The telephone industry is a declining-cost area, critics note. Lower rates for consumers have been brought about not by competition, they maintain, but by strong-arming from federal regulators. Price ceilings could only slow the decline of rates, they contend.

Critics ask whether companies would take a short-cut to higher profits by cutting back on service quality. They also question whether "gold-plating" is really a problem. Asked at the hearings to give specific examples of that practice, FCC Chairman Patrick offered none.

Many opponents of the plan perceive the long-distance business as not too far removed from the old monopoly of AT&T. The company retains a dominant market share, though it has lost a good chunk to MCI and Sprint, and opponents are suspicious of allowing it unlimited profits. "We see a market that is far from competitive," said Gene Kimmelman, legislative director of the Consumer Federation of America, in testimony on the price cap. "To us, this is a great risk, a great danger."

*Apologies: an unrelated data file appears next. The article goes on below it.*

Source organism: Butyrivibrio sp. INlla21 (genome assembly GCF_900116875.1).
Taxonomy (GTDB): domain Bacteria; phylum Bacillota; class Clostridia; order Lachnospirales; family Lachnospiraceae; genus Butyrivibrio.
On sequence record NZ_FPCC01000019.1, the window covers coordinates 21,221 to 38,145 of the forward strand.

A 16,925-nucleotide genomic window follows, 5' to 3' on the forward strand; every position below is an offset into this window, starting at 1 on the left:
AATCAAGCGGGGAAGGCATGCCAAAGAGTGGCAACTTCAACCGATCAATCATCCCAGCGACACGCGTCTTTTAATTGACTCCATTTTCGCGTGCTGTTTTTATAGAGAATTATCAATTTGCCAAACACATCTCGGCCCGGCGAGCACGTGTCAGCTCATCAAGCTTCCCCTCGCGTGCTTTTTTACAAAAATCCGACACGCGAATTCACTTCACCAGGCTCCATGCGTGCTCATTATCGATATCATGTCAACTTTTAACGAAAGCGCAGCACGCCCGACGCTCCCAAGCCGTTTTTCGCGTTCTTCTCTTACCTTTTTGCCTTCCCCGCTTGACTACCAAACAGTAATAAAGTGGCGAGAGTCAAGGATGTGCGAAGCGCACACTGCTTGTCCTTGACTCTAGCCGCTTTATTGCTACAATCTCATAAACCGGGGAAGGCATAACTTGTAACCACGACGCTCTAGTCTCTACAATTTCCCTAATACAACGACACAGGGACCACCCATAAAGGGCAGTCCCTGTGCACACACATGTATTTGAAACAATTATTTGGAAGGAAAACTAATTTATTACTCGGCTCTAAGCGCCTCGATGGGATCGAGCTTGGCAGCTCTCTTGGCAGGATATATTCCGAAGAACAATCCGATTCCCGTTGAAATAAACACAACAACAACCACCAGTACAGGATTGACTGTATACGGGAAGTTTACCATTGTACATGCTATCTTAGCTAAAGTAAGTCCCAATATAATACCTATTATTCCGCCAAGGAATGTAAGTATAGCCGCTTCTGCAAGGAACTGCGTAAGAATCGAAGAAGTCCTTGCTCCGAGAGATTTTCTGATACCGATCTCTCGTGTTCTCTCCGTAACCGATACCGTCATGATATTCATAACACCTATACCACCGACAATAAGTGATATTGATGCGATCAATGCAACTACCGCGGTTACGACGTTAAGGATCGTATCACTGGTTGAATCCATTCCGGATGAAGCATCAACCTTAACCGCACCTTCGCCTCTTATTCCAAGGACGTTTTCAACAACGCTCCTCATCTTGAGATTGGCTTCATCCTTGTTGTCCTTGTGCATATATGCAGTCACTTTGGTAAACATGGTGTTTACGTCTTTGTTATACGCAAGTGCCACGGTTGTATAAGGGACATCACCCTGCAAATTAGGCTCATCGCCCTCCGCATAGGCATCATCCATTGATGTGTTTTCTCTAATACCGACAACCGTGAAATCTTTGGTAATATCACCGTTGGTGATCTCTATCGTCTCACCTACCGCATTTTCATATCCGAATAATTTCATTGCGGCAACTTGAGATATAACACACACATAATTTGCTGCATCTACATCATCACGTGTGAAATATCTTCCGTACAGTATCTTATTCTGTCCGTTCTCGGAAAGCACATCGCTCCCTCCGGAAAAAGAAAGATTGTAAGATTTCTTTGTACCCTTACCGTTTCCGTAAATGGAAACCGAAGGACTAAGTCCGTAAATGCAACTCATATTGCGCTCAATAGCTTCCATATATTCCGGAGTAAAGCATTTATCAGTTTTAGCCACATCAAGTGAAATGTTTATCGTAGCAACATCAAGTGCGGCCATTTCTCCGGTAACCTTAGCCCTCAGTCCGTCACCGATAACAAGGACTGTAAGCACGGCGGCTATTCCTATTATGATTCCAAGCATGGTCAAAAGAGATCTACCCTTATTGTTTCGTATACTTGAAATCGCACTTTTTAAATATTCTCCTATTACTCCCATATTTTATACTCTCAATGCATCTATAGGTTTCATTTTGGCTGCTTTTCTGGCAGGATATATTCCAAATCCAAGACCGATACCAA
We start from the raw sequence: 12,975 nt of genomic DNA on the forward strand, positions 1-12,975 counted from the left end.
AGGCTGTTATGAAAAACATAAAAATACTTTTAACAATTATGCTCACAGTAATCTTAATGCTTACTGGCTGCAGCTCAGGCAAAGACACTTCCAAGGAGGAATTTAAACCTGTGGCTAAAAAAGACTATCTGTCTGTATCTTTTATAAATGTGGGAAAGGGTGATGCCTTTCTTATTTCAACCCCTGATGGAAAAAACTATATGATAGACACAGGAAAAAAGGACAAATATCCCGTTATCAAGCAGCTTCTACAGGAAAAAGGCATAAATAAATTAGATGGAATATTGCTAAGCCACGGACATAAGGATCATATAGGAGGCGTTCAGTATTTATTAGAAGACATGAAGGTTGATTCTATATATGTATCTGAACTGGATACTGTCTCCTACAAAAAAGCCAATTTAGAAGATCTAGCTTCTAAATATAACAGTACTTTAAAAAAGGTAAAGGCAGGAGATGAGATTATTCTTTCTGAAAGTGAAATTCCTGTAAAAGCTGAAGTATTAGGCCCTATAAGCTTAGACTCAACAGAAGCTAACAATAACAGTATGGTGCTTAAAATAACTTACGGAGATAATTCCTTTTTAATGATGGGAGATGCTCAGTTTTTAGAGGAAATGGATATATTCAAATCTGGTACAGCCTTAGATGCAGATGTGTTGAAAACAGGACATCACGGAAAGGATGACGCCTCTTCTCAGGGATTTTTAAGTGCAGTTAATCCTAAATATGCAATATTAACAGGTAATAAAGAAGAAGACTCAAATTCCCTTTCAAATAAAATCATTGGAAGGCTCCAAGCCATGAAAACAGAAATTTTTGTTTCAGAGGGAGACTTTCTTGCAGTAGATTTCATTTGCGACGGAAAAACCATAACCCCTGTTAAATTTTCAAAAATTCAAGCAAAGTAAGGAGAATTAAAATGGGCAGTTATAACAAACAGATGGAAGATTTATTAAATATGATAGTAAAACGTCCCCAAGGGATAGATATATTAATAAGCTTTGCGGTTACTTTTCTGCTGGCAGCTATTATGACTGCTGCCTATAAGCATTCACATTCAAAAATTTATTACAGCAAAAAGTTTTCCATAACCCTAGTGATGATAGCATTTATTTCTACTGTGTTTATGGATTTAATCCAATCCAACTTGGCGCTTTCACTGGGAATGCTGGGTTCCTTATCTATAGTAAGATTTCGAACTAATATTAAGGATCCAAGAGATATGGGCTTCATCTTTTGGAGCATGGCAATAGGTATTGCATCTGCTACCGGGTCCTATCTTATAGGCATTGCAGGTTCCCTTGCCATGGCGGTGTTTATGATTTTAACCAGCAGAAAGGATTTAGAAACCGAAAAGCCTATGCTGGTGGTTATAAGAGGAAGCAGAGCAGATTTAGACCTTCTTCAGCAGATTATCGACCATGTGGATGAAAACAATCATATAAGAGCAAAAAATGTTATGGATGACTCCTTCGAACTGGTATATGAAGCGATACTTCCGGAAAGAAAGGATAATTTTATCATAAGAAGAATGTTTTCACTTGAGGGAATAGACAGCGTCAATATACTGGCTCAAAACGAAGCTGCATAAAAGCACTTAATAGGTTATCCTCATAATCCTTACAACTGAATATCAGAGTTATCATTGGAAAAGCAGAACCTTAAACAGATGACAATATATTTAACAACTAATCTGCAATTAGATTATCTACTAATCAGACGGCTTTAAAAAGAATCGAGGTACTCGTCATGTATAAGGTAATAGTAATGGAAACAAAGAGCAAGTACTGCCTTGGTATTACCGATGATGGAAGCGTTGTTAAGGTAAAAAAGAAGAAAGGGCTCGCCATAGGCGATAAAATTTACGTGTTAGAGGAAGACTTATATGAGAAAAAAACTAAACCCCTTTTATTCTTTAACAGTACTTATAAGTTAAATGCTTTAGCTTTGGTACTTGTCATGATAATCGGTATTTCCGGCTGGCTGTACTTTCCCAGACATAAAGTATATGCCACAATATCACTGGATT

MCI and Sprint operate essentially free of FCC price regulation, though the commission does retain the right to veto their rates. Both companies have come out in favor of the plan, though with some reservations.

They are said to be gambling that the price cap system would slow the roller-coaster pace of rate declines that has placed heavy pressure on them and would introduce a measure of stability to the market. "If you go to the new system, you'll get price cutting but it will be more moderate," predicted Frank Governali, who watches AT&T for Kidder Peabody & Co.

Other industry analysts see AT&T as the biggest winner. It has been losing market share and in recent years coming in somewhat below its authorized 12.2 percent return on investment.

Zinsser of Goldman Sachs & Co. said AT&T believes price caps will enable it to pick up again. "In the longer run, they see that this would lead to a more efficient long-distance marketplace and probably better profits."